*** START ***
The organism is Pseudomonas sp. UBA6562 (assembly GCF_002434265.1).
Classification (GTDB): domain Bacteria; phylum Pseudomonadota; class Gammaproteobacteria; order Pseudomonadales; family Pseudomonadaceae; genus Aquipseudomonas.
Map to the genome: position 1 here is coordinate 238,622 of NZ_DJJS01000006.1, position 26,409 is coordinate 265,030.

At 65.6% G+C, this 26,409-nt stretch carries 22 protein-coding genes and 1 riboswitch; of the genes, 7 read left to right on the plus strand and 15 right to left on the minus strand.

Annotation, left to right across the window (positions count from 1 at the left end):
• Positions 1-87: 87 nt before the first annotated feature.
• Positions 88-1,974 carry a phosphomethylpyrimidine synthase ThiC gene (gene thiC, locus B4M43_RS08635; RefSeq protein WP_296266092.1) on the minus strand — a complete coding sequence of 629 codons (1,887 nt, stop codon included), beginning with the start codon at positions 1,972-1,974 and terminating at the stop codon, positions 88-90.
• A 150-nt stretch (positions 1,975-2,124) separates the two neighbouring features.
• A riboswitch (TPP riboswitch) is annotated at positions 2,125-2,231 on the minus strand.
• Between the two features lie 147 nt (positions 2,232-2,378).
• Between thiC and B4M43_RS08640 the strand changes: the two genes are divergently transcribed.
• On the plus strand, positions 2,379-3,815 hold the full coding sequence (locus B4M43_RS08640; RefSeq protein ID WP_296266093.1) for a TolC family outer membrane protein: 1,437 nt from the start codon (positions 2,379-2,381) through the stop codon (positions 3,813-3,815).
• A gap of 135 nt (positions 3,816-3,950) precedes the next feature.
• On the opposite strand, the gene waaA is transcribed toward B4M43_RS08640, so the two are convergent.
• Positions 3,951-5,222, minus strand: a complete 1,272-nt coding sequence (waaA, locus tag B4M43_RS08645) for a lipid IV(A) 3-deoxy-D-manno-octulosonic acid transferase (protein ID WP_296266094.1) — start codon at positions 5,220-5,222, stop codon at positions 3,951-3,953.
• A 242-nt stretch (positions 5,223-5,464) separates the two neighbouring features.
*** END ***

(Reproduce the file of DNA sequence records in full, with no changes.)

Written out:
The organism is Pseudomonas sp. UBA6562 (assembly GCF_002434265.1).
Classification (GTDB): domain Bacteria; phylum Pseudomonadota; class Gammaproteobacteria; order Pseudomonadales; family Pseudomonadaceae; genus Aquipseudomonas.
Map to the genome: position 1 here is coordinate 238,622 of NZ_DJJS01000006.1, position 26,409 is coordinate 265,030.

At 65.6% G+C, this 26,409-nt stretch carries 22 protein-coding genes and 1 riboswitch; of the genes, 7 read left to right on the plus strand and 15 right to left on the minus strand.

Annotation, left to right across the window (positions count from 1 at the left end):
• Positions 1-87: 87 nt before the first annotated feature.
• Positions 88-1,974 carry a phosphomethylpyrimidine synthase ThiC gene (gene thiC, locus B4M43_RS08635; RefSeq protein WP_296266092.1) on the minus strand — a complete coding sequence of 629 codons (1,887 nt, stop codon included), beginning with the start codon at positions 1,972-1,974 and terminating at the stop codon, positions 88-90.
• A 150-nt stretch (positions 1,975-2,124) separates the two neighbouring features.
• A riboswitch (TPP riboswitch) is annotated at positions 2,125-2,231 on the minus strand.
• Between the two features lie 147 nt (positions 2,232-2,378).
• Between thiC and B4M43_RS08640 the strand changes: the two genes are divergently transcribed.
• On the plus strand, positions 2,379-3,815 hold the full coding sequence (locus B4M43_RS08640; RefSeq protein ID WP_296266093.1) for a TolC family outer membrane protein: 1,437 nt from the start codon (positions 2,379-2,381) through the stop codon (positions 3,813-3,815).
• A gap of 135 nt (positions 3,816-3,950) precedes the next feature.
• On the opposite strand, the gene waaA is transcribed toward B4M43_RS08640, so the two are convergent.
• Positions 3,951-5,222, minus strand: a complete 1,272-nt coding sequence (waaA, locus tag B4M43_RS08645) for a lipid IV(A) 3-deoxy-D-manno-octulosonic acid transferase (protein ID WP_296266094.1) — start codon at positions 5,220-5,222, stop codon at positions 3,951-3,953.
• A 242-nt stretch (positions 5,223-5,464) separates the two neighbouring features.